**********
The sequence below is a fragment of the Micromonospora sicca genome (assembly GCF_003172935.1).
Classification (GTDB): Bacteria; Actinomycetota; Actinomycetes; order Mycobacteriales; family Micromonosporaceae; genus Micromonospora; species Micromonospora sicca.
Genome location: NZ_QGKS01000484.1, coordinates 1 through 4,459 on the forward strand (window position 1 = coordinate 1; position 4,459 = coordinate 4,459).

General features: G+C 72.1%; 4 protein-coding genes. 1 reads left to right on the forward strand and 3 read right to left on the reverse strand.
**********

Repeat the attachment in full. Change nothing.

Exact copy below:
The sequence below is a fragment of the Micromonospora sicca genome (assembly GCF_003172935.1).
Classification (GTDB): Bacteria; Actinomycetota; Actinomycetes; order Mycobacteriales; family Micromonosporaceae; genus Micromonospora; species Micromonospora sicca.
Genome location: NZ_QGKS01000484.1, coordinates 1 through 4,459 on the forward strand (window position 1 = coordinate 1; position 4,459 = coordinate 4,459).

General features: G+C 72.1%; 4 protein-coding genes. 1 reads left to right on the forward strand and 3 read right to left on the reverse strand.